To read our blog from November 2016 on the ‘story so far’, and for further background to the items discussed below, please click here.
As outlined in detail on our blog here and here, the National Trust has serious concerns for the future preservation of the Mt Buffalo Chalet if a sustainable future use is not identified and implemented as a matter of urgency. Since closing its doors in 2007, the Chalet has sat empty and neglected, very much at the mercy of the harsh alpine climate. A site visit back in August 2016 revealed that while the building was under constant supervision by Parks Victoria, the harsh climate had started to cause serious structural issues for the building, with the front ‘postcard’ section of the building in the best condition, while the rear wings continued to languish.
Over the weekend, the Advocacy team traveled to the North-East to view the recent $2.8m maintenance and restoration program currently underway at the Chalet under the supervision of Parks Victoria, and to attend the community launch of the Mount Buffalo Destination Advisory Group’s ‘Vision for Mount Buffalo’, a 12 month community-led project developed as a ‘gift’ to the state government. While there is still a long journey ahead before the Chalet is finally able to open its doors to visitors, we are hopeful that the ‘Vision’ will offer some new strategies to tackle this complex issue following years of neglect, as well as keeping it firmly on the Government’s agenda.
$2.8m Maintenance and Restoration Project Update
Following the launch of the Mt Buffalo Destination Advisory Group Vision, the National Trust was invited by Parks Victoria to inspect the maintenance and restoration program currently underway at the Chalet. This $2.8 million external works package is specifically focused on the front portion of the building, to ensure this section of the Chalet is weatherproof and safe as winter rapidly approaches. After touring the building in August 2016, this was a good opportunity for the team to view the current condition of the building, and to determine how far Parks Victoria have been able to progress works over the warmer months. The National Trust was heartened to see that works being undertaken are not just cosmetic ‘band-aid’ repairs, also encompassing not-so-obvious but fundamental repairs such as restumping and restoring structural integrity, addressing serious issues with the foundations of the building. At over a 100 years old, it was unsurprising to learn that years of water ingress had rotted away structural footings, bearers and stumps. During works to remove sections of the floor to remove rotten timber, it was also revealed that the Chalet foundations were built directly atop the dirt and granite below, explaining many of the building’s structural issues.
Our annotated photo gallery below indicates key areas of concern currently being addressed by Parks Victoria (images taken February 2017 unless otherwise specified).
While this program of works is but a drop in the ocean for the conservation, restoration and reconstruction needed across the entirety of this massive site, it represents an important step towards the future preservation of the building. Significant financial contributions to facilitate these works, whether through government funding or private investment, will be essential to ensure the Chalet can once again open its doors. For future updates on these works, Julien Atherson, Ovens Area Chief Ranger, has been uploading regular newsletters to the ‘Visit Mt Buffalo’ website.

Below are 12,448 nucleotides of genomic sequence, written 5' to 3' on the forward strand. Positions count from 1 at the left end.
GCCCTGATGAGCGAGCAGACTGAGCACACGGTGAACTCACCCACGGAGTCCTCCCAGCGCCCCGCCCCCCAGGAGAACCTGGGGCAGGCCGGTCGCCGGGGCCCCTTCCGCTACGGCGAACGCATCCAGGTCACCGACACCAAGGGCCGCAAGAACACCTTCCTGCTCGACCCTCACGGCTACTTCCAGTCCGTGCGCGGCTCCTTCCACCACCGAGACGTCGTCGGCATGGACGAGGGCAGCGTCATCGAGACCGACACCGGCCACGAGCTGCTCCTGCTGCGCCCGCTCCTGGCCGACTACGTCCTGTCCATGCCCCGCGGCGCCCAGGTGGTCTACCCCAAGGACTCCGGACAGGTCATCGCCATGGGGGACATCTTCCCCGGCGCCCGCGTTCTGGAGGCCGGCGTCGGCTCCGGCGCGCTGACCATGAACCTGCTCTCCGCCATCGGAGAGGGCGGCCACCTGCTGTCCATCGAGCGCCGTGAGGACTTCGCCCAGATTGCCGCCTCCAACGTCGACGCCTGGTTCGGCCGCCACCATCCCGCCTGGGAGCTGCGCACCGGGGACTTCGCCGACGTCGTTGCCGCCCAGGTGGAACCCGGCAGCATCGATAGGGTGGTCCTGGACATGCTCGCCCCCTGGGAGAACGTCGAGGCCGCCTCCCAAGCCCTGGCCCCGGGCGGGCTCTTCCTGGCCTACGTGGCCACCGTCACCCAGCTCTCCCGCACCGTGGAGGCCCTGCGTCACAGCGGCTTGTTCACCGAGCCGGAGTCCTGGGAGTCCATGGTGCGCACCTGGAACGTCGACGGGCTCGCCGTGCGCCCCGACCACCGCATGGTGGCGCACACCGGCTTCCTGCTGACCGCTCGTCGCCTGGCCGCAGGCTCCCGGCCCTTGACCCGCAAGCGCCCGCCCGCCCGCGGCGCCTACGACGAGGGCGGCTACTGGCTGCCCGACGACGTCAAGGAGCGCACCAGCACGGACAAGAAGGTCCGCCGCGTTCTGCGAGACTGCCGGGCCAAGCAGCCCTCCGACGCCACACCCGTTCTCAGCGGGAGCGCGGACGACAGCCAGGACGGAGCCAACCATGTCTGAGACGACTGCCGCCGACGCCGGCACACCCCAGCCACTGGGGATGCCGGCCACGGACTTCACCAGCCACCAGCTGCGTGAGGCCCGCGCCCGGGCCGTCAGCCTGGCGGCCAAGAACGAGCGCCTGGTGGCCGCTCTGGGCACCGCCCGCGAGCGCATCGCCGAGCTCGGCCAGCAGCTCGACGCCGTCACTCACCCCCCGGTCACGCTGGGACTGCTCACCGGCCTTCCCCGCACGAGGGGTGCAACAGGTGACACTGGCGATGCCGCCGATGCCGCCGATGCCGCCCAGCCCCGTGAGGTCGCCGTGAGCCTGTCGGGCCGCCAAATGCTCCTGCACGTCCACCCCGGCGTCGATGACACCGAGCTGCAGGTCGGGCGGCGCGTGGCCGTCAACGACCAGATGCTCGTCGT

Vision for Mount Buffalo by the Mount Buffalo Destination Advisory Group (MBDAG)
While in the North-East over the weekend the National Trust also attended a community meeting at the Porepunkah Hall for the unveiling of the ‘Vision for Mount Buffalo Chalet‘, a proposal that has been developed over the past 12 months by the Mt Buffalo Destination Advisory Group, appointed by the Andrews Government in 2016 to identify future tourism options for the Mount Buffalo Chalet. This group of community volunteers has developed this proposal as a ‘gift’ to the State Government, basing their findings on previous research and reports, as well as contributions from over 200 people in the community and professionals who have provided pro bono support. The Vision presents a broad, overarching plan for the mountain in its entirety, including the Chalet, and aims to make Mt Buffalo a key tourism, hospitality and education destination.
While the Vision is ambitious, it presents a potential masterplan for the mountain that explores both government and private investment opportunities, a tourism model that has the potential to increase the profitability of the local economy and attract international visitors. The Vision also advocates for a light approach to be taken to the provision of new facilities, restricting development to already “disrupted” areas of the mountain. The Trust was also pleased to see that MBDAG has also developed a partnership with the Traditional Owners, the Taungurung Clans Aboriginal Corporation.
While the National Trust is yet to examine this plan in detail (with the plan to be made publicly available after it is formally presented to Parks Victoria on the 23rd of February 2017), the MBDAG has taken a holistic approach to ensuring the Chalet is not just restored and opened, but is able to remain open in the long term.
The National Trust looks forward to providing feedback on the Vision, and working to ensure that Mt Buffalo stays on the agenda for the Andrews Government and Parks Victoria, and that these plans are progressed.
For regular updates on the Mt Buffalo Chalet, be sure to follow the MBDAG Facebook page, and the ‘Mount Buffalo Chalet’ Facebook page. If you have any questions, comments or ideas for the Mount Buffalo Chalet, please send us an email at [email protected]